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Similar Triangles

Alignments to Content Standards: G-SRT.A.2


Alicia has two triangles $ABC$ and $PQR$ whose corresponding sides are proportional as pictured below:

Alicia says:

I wonder if they are similar because I don't have any information about the angles?

What is the answer to Alicia's question? Explain.


IM Commentary

The goal of this task is to examine similarity of triangles from the point of view of proportional sides, showing that this is sufficient to conclude that two triangles are similar. There are two natural approaches:

  • Use a dilation and then apply the SSS criterion for triangle congruence
  • Use a dilation and then a series of rigid motions (in essence showing that the SSS criterion holds for these particular triangles).

Only the first of these is presented here. For the second method, consult http://www.illustrativemathematics.org/illustrations/110. While the dilation does not have to be applied first, it is natural to do so because we are not given any information about the angles and so the most we can do with what is given is align two vertices of the triangles. If students are not already familiar with the SSS congruence criterion for triangles, then they should demonstrate the congruence between $\triangle A^\prime B^\prime C^\prime$ and $\triangle PQR$ as outlined in the solution.  

It is interesting to note that for two triangles, either congruent angles or proportional sides is sufficient to conclude that they are similar. In other words, three congruent angles implies three proportional sides and vice versa.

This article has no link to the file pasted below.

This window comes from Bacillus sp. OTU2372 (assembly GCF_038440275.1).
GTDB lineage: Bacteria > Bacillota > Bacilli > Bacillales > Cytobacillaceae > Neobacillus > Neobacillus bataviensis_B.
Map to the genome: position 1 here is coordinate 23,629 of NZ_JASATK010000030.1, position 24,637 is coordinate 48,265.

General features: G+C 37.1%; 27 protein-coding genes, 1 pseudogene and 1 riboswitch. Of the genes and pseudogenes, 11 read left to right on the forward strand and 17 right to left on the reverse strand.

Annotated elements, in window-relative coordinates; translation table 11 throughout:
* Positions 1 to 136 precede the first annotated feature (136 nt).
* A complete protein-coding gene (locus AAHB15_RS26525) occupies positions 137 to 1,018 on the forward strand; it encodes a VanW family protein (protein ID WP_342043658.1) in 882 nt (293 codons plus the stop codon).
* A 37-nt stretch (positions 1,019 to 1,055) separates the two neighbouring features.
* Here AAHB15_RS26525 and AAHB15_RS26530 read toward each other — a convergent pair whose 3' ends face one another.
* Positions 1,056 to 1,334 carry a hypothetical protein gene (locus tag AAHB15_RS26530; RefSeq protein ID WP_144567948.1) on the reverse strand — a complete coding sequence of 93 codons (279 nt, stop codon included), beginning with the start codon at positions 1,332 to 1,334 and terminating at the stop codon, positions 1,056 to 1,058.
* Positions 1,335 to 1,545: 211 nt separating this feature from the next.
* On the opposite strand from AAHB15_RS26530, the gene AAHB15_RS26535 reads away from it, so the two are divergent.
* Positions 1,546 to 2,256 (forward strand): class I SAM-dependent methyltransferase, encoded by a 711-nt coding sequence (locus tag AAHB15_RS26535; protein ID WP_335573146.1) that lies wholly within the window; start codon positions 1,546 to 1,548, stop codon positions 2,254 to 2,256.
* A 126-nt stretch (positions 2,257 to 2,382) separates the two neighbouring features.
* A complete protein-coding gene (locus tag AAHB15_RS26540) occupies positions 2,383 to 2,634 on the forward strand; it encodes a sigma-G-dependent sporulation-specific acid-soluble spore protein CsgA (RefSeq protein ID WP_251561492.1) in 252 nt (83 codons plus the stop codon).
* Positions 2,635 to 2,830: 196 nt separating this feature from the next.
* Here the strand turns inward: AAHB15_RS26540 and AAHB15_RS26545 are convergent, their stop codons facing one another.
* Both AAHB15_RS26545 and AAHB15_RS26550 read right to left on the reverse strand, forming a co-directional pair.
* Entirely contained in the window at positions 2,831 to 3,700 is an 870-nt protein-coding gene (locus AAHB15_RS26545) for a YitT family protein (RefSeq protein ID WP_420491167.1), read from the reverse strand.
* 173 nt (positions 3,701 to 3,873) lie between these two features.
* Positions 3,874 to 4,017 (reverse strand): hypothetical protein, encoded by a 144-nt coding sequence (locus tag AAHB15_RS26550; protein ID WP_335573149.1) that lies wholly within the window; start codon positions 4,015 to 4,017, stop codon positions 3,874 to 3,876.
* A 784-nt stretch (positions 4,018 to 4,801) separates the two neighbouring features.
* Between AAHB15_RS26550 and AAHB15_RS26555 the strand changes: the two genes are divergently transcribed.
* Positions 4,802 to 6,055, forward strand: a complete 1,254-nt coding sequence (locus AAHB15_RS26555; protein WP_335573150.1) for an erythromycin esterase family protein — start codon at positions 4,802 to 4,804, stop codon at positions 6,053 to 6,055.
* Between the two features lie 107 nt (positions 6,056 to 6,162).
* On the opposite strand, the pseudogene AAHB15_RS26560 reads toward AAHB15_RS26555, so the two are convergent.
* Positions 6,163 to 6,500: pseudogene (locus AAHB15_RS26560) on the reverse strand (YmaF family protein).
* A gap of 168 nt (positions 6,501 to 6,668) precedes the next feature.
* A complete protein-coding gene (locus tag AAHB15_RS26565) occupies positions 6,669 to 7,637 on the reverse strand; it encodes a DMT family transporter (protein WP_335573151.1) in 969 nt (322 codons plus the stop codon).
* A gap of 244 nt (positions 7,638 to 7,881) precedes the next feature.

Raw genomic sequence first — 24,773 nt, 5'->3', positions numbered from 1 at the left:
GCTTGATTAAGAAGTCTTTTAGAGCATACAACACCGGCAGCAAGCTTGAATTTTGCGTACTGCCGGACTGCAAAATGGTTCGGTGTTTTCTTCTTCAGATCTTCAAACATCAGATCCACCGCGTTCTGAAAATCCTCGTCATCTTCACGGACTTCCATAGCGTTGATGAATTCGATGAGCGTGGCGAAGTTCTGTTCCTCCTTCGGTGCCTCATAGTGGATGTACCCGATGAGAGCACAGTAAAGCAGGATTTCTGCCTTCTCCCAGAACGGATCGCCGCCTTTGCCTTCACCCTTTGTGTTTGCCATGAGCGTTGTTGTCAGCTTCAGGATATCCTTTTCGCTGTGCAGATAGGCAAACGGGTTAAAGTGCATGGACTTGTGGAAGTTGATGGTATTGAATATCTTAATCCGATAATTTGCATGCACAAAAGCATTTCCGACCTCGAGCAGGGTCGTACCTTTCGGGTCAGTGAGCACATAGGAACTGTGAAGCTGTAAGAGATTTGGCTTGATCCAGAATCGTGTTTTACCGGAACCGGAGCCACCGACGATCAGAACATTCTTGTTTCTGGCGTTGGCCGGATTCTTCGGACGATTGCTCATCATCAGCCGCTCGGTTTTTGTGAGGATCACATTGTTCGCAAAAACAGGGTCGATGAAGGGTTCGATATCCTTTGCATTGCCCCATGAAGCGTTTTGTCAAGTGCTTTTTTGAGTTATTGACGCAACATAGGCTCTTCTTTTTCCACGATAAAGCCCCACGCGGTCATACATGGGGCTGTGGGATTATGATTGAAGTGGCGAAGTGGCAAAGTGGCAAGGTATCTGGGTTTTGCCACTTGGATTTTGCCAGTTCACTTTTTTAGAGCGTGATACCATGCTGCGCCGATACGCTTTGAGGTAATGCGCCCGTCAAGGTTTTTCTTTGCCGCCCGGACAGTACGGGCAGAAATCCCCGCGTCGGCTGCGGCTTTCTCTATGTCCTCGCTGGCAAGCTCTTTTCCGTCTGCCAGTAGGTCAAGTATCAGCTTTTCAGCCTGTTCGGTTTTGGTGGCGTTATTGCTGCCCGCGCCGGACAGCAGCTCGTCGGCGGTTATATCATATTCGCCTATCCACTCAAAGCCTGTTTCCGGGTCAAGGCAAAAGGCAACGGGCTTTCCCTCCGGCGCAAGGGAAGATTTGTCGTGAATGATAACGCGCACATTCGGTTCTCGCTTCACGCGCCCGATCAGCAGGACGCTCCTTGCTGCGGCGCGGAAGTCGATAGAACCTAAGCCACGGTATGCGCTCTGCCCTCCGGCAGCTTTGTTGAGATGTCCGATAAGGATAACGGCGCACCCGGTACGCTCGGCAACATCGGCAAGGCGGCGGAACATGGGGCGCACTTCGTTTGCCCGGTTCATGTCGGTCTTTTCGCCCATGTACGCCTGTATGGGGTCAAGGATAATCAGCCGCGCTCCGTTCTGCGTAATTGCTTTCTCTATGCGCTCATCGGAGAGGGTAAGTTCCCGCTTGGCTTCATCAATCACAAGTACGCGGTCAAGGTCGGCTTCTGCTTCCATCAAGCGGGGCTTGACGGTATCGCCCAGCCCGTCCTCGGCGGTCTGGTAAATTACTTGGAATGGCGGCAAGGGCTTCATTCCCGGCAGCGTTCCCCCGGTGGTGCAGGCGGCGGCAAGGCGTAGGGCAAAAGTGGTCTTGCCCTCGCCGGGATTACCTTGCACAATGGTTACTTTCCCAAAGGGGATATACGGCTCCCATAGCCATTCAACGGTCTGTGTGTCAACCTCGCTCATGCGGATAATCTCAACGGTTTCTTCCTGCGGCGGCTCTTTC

In order to determine whether $\triangle ABC$ and $\triangle PQR$ are similar, we need to find a sequence of dilations and rigid motions which will map $\triangle ABC$ to $\triangle PQR$. We can see that the sides of $\triangle PQR$ are each twice as long as the corresponding sides of $\triangle ABC$ so we can begin by dilating $\triangle ABC$ with center of dilation $A$, by a scale factor of 2, giving $\triangle A^\prime B^\prime C^\prime$ shown below:

Since $\triangle A^\prime B^\prime C^\prime$ has the same side lengths as $\triangle PQR$ (as we see by doubling the side lengths of $\triangle ABC$) they are congruent by SSS. So we can move $\triangle A^\prime B^\prime C^\prime$ to $\triangle PQR$ with translations, rotations, and reflections: in fact, we can translate $A^\prime$ to $P$ and then a rotation will place this new triangle on top of $\triangle PQR$. This means that with a dilation followed by a translation and a rotation, $\triangle ABC$ maps to $\triangle PQR$ and so these two triangles are similar.